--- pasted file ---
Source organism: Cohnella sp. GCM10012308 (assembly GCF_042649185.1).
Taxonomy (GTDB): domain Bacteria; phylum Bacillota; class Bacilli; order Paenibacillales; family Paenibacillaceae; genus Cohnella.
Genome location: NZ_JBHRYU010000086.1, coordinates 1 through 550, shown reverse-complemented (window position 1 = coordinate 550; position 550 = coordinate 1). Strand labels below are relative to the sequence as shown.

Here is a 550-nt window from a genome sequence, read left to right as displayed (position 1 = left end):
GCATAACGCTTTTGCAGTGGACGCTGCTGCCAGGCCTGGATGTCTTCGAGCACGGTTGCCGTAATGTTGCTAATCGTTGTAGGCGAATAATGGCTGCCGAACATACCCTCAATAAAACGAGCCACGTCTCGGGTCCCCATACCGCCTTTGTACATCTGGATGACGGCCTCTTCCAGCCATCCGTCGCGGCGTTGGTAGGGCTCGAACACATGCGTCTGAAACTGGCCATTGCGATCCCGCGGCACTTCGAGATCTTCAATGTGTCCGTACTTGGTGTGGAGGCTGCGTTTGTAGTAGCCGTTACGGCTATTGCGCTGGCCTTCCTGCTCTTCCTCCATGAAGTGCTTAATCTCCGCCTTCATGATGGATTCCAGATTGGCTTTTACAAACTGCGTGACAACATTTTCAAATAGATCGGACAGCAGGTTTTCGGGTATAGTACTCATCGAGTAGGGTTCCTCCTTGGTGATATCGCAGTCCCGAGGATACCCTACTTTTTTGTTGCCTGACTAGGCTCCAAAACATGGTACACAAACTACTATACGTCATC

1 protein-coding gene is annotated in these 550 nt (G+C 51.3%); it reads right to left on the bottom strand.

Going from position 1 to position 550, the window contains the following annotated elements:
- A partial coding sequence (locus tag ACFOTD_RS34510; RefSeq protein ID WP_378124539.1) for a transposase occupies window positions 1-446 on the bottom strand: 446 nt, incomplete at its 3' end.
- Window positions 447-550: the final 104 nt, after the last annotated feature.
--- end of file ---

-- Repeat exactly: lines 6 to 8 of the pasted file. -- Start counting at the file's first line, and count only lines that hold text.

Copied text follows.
1 protein-coding gene is annotated in these 550 nt (G+C 51.3%); it reads right to left on the bottom strand.

Going from position 1 to position 550, the window contains the following annotated elements:
- A partial coding sequence (locus tag ACFOTD_RS34510; RefSeq protein ID WP_378124539.1) for a transposase occupies window positions 1-446 on the bottom strand: 446 nt, incomplete at its 3' end.